Norwegian oil and gas service company, Aibel, has announced the win of a contract from Statoil for the giant Johan Sverdrup offshore oil field.
The contract will see Aibel, engineer and construct the mains power converter station for Johan Sverdrup, located 140 km (87 mi) away, offshore Stavanger.
Other work includes trenching and laying both power and fibre optic cables to link the Haugsneset converter station to the main power supply at Kårstø.
Johan Sverdrup Power
The Johan Sverdrup field will be powered via electrical cable from shore, as opposed to the conventional diesel powered generators located on platform. The unconventional move has been utilised to limit the amount of CO2 the Johan Sverdrup oil field produces.
From the onshore Haugsneset station, alternating current (AC) power will be converted into direct current (DC) before being sent offshore to the Johan Sverdrup field via 200 km (124 mi) of subsea electrical cable.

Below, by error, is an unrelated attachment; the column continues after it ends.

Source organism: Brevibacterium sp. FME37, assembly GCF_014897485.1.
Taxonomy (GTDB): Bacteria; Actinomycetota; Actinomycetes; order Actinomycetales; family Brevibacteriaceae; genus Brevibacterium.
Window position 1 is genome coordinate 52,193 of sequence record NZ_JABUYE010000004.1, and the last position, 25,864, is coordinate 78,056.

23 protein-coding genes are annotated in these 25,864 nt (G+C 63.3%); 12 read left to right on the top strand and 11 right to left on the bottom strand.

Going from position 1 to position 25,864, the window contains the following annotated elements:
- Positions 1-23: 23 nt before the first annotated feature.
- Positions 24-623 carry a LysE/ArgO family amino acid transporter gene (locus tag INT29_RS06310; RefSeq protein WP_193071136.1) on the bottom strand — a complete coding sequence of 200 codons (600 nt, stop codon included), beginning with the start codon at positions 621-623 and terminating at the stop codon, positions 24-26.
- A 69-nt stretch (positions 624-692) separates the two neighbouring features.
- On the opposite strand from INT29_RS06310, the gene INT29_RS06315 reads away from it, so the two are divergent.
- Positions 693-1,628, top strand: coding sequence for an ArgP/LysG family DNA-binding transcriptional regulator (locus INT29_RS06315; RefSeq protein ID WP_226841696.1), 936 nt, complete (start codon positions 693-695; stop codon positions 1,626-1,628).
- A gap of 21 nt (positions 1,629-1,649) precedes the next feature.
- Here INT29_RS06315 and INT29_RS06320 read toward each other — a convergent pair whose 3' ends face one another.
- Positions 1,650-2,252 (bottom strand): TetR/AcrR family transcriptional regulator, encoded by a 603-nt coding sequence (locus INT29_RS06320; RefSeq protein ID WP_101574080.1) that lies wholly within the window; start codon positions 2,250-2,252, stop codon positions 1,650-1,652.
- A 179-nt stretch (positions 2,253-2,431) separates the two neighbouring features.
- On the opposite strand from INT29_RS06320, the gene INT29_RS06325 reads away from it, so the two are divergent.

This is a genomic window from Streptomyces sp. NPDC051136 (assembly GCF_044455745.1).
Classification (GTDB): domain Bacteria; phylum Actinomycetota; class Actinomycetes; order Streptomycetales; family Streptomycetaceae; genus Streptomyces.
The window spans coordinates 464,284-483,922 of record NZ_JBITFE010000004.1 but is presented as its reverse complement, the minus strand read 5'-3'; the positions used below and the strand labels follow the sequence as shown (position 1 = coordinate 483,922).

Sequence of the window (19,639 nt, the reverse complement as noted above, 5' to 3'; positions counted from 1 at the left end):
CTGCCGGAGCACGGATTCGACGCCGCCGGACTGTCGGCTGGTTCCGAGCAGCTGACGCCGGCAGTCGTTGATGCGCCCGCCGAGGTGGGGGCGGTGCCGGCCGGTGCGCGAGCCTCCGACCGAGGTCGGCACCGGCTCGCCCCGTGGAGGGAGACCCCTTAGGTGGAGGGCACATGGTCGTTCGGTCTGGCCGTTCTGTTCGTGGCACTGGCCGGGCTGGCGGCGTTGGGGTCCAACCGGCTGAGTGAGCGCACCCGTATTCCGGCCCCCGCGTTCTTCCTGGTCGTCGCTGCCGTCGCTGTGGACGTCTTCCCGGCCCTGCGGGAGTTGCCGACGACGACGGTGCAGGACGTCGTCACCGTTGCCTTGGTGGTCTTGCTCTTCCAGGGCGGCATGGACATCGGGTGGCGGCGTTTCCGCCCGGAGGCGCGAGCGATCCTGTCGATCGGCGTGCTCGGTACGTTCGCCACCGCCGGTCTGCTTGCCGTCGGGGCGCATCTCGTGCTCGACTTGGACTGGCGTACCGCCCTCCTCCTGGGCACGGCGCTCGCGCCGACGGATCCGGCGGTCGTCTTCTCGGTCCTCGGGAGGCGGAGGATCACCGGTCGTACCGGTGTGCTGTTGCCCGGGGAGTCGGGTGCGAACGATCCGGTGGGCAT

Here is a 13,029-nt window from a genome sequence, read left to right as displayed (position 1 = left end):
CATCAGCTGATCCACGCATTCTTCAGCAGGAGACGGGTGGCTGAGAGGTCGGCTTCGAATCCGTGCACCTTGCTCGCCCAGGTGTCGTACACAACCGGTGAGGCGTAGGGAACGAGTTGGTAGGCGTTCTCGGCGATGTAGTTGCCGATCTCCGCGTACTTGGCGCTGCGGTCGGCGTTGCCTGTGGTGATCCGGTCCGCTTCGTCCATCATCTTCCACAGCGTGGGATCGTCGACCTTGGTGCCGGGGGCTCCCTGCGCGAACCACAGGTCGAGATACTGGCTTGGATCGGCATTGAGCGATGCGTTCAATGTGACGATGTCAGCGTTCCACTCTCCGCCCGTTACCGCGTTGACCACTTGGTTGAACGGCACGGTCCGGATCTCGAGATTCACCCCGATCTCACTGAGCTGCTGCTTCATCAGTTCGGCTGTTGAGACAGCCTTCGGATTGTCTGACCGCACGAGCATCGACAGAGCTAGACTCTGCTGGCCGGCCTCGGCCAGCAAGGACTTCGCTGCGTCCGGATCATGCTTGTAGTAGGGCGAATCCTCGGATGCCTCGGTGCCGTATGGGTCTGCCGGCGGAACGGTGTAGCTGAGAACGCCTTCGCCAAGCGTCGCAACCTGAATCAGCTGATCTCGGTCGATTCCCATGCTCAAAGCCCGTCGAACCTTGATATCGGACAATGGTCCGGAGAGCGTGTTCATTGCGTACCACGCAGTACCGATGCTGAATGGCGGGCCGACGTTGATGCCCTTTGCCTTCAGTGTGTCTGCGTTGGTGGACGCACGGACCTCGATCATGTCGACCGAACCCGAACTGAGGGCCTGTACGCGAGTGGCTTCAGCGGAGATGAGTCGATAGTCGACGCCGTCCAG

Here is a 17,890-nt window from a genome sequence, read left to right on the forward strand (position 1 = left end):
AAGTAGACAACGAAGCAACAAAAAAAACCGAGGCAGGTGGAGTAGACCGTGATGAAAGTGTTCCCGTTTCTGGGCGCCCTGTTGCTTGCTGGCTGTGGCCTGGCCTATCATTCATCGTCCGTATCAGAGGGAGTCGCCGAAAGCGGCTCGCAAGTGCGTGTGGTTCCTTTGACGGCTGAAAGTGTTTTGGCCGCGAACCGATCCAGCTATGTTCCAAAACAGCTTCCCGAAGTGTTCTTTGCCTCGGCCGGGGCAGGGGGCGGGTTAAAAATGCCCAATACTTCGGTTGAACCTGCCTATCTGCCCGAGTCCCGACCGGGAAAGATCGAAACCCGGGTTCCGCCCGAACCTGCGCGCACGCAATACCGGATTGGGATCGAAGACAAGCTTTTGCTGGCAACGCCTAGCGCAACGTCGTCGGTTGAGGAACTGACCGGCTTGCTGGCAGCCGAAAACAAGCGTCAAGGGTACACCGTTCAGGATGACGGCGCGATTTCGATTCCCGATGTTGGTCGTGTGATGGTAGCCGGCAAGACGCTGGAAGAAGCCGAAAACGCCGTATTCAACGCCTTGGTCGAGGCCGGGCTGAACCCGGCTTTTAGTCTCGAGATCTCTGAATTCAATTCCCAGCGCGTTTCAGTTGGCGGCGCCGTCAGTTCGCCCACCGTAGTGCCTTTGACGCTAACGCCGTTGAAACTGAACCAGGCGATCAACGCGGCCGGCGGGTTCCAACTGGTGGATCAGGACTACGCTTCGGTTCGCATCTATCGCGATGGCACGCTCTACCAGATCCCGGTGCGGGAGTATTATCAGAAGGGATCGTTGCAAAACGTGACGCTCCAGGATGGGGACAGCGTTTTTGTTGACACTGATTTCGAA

Once at the oil field, the DC power will be converted back to AC, at ‘field centre’, before being supplied to the different areas of the oil field.
Oil And Gas Jobs
The work is set to start immediately, and will secure the employment of around 60 of Aibel’s oil and gas workers, specialised in building such power modules.
The initial work will be the engineering phase, based at Aibel’s head office in Oslo, before onsite fabrication work starts across Haugesund and Kårstø, with work being sustained to completion, due in September 2018.
Aibel CEO, Jan Skogseth, said: “We recently delivered our first conversion platform for wind energy to Germany and we previously had major conversion work on the Troll platform. For us, this is therefore an important and natural continuation which consolidates our position in this field,”